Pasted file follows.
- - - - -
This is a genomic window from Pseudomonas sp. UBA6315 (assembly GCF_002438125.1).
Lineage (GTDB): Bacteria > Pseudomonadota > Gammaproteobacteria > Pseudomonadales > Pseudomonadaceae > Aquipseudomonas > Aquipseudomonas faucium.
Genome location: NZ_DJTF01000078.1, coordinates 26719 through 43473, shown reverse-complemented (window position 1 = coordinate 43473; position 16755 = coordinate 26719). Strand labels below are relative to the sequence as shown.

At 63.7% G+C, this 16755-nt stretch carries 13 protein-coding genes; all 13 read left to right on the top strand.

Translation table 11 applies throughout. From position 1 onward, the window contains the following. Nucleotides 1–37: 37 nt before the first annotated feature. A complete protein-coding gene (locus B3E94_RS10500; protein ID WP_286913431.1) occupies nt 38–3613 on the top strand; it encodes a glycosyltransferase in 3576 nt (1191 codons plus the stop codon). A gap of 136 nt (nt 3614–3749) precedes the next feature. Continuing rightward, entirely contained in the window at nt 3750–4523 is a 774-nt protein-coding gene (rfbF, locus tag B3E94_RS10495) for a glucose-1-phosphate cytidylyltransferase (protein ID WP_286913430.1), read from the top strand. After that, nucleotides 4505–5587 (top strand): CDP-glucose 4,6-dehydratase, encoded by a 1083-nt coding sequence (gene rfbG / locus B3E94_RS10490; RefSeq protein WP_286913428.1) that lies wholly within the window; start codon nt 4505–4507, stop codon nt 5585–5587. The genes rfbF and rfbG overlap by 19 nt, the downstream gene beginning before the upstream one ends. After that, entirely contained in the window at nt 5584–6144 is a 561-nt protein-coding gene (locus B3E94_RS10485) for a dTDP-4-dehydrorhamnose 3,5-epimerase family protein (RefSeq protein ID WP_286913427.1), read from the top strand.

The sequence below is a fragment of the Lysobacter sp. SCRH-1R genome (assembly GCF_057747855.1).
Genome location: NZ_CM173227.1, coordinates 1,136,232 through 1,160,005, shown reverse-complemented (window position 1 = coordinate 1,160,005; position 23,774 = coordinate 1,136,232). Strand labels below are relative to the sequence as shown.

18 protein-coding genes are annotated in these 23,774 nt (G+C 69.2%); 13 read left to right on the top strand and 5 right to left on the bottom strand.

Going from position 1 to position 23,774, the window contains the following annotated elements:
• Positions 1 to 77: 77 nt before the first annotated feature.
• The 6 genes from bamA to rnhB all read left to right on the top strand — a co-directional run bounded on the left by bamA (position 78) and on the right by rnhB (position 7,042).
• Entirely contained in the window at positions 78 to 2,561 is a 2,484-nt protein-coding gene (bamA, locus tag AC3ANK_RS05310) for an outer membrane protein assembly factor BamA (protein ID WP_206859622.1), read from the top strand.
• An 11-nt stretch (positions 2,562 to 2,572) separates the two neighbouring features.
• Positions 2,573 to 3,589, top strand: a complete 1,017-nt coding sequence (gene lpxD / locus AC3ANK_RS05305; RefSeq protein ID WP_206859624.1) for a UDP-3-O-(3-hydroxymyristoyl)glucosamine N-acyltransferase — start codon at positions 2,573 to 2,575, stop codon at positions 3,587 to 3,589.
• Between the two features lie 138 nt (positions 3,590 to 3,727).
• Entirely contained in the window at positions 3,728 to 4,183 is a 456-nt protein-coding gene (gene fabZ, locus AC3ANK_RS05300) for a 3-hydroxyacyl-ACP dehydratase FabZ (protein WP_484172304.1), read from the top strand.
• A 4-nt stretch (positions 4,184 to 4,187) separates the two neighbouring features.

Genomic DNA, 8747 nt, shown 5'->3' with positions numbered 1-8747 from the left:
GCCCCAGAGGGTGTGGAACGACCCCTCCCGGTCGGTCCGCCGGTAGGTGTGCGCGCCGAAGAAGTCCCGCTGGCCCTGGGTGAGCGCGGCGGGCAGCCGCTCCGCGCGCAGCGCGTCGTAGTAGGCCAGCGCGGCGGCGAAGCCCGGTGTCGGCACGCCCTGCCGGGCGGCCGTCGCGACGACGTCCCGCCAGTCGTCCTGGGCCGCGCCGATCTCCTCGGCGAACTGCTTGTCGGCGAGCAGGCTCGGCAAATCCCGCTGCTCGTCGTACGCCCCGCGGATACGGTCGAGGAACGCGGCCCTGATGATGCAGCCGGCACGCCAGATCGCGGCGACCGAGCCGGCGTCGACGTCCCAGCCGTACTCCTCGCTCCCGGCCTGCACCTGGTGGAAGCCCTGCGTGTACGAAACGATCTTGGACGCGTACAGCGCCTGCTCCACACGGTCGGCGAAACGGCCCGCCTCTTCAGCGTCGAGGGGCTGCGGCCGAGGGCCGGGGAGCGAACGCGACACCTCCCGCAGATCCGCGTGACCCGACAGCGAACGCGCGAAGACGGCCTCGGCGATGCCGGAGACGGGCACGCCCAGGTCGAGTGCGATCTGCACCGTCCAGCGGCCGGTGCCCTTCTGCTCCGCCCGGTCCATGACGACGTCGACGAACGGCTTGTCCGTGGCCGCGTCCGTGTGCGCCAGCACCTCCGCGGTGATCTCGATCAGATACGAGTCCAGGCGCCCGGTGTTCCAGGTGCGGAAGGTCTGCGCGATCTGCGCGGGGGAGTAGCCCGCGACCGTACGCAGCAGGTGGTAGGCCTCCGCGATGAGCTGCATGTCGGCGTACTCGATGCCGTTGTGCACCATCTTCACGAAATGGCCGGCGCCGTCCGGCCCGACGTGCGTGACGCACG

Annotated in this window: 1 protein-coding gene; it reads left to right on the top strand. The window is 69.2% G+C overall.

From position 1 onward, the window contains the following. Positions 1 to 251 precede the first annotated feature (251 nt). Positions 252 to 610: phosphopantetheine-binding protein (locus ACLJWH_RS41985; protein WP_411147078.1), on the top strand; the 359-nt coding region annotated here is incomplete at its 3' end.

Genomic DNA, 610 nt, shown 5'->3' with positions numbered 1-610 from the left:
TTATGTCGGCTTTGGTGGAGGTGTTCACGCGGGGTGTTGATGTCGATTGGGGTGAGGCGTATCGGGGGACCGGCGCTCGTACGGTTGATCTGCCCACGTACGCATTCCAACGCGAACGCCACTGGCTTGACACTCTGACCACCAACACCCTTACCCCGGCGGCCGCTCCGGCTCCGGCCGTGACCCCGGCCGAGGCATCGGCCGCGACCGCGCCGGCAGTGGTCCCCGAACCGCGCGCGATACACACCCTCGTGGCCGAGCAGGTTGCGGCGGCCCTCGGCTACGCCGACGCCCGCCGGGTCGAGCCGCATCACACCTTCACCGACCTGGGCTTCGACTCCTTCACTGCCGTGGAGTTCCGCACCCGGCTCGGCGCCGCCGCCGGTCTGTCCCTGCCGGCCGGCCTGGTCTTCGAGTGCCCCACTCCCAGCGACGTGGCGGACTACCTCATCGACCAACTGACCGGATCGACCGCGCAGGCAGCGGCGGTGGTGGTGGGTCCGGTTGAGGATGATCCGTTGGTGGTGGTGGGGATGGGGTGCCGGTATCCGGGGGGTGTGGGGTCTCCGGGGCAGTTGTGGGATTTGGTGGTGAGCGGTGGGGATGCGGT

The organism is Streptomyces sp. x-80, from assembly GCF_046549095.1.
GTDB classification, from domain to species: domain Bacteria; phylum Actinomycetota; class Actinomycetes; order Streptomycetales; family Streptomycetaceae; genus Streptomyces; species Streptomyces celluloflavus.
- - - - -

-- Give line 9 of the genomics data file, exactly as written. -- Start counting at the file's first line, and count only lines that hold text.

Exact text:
Going from position 1 to position 23,774, the window contains the following annotated elements: